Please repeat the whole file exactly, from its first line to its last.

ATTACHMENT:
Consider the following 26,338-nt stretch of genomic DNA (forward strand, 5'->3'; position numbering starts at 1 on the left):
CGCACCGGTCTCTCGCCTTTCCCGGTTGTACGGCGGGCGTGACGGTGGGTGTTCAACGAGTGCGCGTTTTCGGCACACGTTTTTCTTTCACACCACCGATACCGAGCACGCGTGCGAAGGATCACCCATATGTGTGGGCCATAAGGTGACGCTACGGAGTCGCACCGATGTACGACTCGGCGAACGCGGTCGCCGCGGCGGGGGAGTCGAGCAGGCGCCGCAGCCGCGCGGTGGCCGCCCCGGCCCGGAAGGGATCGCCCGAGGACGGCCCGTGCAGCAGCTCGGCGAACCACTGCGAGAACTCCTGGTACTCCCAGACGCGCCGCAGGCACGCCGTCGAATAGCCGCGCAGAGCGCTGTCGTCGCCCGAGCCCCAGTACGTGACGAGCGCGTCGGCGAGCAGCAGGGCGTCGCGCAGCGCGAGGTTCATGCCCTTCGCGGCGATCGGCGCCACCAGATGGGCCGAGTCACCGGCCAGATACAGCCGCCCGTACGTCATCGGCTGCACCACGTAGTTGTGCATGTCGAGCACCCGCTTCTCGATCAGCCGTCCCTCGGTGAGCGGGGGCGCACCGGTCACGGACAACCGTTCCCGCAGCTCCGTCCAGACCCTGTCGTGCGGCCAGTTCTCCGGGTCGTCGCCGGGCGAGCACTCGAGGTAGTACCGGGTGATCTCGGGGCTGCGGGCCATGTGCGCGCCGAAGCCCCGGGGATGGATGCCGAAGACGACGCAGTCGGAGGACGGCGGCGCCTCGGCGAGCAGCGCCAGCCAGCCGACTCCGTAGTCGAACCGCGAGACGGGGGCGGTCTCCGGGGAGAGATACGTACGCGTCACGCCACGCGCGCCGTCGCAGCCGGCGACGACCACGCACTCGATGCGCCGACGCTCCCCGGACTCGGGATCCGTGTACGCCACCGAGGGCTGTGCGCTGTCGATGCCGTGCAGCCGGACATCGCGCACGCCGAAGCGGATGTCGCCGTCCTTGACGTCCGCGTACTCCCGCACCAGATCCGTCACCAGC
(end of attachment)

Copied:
Consider the following 26,338-nt stretch of genomic DNA (forward strand, 5'->3'; position numbering starts at 1 on the left):
CGCACCGGTCTCTCGCCTTTCCCGGTTGTACGGCGGGCGTGACGGTGGGTGTTCAACGAGTGCGCGTTTTCGGCACACGTTTTTCTTTCACACCACCGATACCGAGCACGCGTGCGAAGGATCACCCATATGTGTGGGCCATAAGGTGACGCTACGGAGTCGCACCGATGTACGACTCGGCGAACGCGGTCGCCGCGGCGGGGGAGTCGAGCAGGCGCCGCAGCCGCGCGGTGGCCGCCCCGGCCCGGAAGGGATCGCCCGAGGACGGCCCGTGCAGCAGCTCGGCGAACCACTGCGAGAACTCCTGGTACTCCCAGACGCGCCGCAGGCACGCCGTCGAATAGCCGCGCAGAGCGCTGTCGTCGCCCGAGCCCCAGTACGTGACGAGCGCGTCGGCGAGCAGCAGGGCGTCGCGCAGCGCGAGGTTCATGCCCTTCGCGGCGATCGGCGCCACCAGATGGGCCGAGTCACCGGCCAGATACAGCCGCCCGTACGTCATCGGCTGCACCACGTAGTTGTGCATGTCGAGCACCCGCTTCTCGATCAGCCGTCCCTCGGTGAGCGGGGGCGCACCGGTCACGGACAACCGTTCCCGCAGCTCCGTCCAGACCCTGTCGTGCGGCCAGTTCTCCGGGTCGTCGCCGGGCGAGCACTCGAGGTAGTACCGGGTGATCTCGGGGCTGCGGGCCATGTGCGCGCCGAAGCCCCGGGGATGGATGCCGAAGACGACGCAGTCGGAGGACGGCGGCGCCTCGGCGAGCAGCGCCAGCCAGCCGACTCCGTAGTCGAACCGCGAGACGGGGGCGGTCTCCGGGGAGAGATACGTACGCGTCACGCCACGCGCGCCGTCGCAGCCGGCGACGACCACGCACTCGATGCGCCGACGCTCCCCGGACTCGGGATCCGTGTACGCCACCGAGGGCTGTGCGCTGTCGATGCCGTGCAGCCGGACATCGCGCACGCCGAAGCGGATGTCGCCGTCCTTGACGTCCGCGTACTCCCGCACCAGATCCGTCACCAGC